— Ronke Lawal (@ronkelawal) October 31, 2018
If brands and agencies don’t have teams which include Black creatives then the cycle persist; a lack of representation in campaigns or short-lived well-intentioned messages which lack depth. It is really important that brands change both their internal teams to reflect diverse voices. There have been in recent times a few examples of what happens when Black creatives are given opportunities to mobilise Black collective influence. Let’s take Angela Brown, a Black woman and the social media strategist behind the Popeye’s Chicken viral twitter campaign which according to reports led to a significant increase in Popeye’s profits. AdWeek’s Editor credited Black Twitter for making Popeye’s chicken sandwich a sensation with some branches selling out in regions of the US. It is important to note that the restaurant chain is not Black-owned however by at least giving a Black expert an opportunity to direct the campaign one could argue that there her input proved the power of Black Twitter and Black influence. In the UK Melissa Thermidor was the mastermind behind one of the NHS’ most successful digital campaigns, harnessing Black Twitter to discuss donating blood in an appeal to increase the number of Black Donors in the UK.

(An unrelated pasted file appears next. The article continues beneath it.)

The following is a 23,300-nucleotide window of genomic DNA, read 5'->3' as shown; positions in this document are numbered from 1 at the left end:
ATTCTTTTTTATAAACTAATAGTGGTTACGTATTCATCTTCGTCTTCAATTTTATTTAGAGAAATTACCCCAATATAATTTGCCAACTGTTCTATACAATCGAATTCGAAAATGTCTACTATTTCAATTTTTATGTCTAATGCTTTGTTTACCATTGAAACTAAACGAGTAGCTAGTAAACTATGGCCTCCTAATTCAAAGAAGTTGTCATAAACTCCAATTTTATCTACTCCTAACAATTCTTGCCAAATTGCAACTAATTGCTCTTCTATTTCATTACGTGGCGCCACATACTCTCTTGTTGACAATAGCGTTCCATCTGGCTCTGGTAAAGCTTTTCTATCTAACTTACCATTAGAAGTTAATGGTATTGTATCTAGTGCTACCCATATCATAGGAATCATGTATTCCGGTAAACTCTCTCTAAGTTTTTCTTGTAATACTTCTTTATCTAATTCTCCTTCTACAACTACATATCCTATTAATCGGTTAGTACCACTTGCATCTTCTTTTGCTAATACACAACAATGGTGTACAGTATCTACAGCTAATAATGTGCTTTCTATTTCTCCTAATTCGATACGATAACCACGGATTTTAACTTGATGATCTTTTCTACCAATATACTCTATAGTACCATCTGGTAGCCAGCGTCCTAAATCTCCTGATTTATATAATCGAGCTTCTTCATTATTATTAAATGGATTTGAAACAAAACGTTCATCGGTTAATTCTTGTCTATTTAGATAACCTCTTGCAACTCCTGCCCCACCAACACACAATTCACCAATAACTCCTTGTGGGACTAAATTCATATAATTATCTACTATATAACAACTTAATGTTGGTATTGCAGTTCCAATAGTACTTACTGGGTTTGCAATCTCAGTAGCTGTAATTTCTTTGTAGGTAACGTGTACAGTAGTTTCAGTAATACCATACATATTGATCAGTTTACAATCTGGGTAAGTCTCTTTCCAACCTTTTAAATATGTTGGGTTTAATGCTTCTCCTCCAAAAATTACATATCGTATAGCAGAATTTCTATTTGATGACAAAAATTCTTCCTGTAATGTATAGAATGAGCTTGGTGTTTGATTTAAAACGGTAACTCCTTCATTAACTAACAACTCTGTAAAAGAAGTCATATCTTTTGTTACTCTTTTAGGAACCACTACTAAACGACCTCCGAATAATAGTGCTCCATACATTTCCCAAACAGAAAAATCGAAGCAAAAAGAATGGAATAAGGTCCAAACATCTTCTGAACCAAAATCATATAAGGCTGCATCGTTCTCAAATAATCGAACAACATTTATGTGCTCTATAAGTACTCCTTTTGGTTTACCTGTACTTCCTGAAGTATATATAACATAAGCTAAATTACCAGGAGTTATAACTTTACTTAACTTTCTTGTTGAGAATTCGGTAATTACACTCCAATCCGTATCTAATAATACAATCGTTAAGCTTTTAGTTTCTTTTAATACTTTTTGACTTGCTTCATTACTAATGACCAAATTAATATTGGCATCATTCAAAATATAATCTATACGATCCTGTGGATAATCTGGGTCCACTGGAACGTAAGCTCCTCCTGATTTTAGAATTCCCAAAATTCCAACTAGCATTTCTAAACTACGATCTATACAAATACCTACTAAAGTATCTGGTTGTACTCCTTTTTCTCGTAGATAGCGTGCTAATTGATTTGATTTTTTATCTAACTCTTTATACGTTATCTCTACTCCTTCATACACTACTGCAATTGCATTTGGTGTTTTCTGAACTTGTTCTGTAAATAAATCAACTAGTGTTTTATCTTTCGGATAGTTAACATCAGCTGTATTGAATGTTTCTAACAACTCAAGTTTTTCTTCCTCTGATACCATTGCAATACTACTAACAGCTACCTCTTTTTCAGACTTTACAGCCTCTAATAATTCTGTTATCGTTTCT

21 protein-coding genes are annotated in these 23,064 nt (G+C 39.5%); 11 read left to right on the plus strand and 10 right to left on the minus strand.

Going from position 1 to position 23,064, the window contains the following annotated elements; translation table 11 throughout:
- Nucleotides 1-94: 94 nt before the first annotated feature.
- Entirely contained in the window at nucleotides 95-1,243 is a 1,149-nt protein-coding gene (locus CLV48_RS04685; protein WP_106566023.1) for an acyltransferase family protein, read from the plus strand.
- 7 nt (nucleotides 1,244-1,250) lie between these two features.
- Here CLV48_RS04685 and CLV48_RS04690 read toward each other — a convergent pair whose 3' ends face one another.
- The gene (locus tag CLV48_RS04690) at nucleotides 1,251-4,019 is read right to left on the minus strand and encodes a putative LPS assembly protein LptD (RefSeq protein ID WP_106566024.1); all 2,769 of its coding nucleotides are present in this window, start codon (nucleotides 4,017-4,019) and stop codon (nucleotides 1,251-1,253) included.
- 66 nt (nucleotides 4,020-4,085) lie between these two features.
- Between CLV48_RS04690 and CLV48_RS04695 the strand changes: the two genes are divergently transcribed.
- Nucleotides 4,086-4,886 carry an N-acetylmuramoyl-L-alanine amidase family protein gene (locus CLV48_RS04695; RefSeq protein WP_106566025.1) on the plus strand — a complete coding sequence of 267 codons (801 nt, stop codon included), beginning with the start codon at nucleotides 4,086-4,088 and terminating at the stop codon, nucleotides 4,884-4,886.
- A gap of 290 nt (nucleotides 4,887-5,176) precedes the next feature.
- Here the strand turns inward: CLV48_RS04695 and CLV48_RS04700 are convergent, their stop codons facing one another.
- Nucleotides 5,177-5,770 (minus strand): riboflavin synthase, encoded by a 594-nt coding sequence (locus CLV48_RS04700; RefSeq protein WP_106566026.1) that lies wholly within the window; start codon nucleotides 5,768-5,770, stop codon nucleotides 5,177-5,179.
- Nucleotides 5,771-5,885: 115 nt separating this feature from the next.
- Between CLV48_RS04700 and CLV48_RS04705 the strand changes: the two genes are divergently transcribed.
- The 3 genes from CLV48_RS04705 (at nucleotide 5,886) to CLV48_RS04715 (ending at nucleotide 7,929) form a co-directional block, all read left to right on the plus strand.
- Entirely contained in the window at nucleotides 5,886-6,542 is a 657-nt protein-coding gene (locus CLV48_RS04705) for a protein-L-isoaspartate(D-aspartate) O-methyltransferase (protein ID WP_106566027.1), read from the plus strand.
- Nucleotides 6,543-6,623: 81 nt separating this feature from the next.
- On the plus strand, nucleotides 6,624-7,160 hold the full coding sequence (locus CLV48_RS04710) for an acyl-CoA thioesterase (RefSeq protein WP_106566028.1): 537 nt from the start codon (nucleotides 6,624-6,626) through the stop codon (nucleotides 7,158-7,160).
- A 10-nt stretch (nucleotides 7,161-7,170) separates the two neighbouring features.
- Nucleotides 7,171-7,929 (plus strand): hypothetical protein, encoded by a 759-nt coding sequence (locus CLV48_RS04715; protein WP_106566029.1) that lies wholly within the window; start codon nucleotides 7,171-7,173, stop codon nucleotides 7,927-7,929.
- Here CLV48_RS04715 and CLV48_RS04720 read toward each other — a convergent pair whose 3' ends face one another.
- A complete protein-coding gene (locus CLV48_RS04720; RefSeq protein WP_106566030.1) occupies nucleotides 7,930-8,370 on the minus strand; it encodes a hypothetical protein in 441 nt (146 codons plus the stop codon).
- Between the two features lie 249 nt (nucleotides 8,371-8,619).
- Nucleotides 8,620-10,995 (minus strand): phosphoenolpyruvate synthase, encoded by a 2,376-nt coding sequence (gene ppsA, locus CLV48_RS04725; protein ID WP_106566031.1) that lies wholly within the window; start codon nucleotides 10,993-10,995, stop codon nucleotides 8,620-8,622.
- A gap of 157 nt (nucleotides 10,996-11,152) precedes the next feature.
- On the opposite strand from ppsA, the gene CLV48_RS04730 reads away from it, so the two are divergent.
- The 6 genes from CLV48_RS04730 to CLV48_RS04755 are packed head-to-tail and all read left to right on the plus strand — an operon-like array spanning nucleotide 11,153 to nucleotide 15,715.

I recognise that, in a society which revolves around the constant commodification of every aspect of our lives, it is nice to log into certain platforms and get collectively involved in topics of discussed without the pressure of turning those topics into a monetised activity. However we cannot escape the fact that brands and trends are being shaped by Black influence across multiple platforms and those Black voices who are the helm of those trending topics should most certainly be given the chance to have a slice of the profit pie.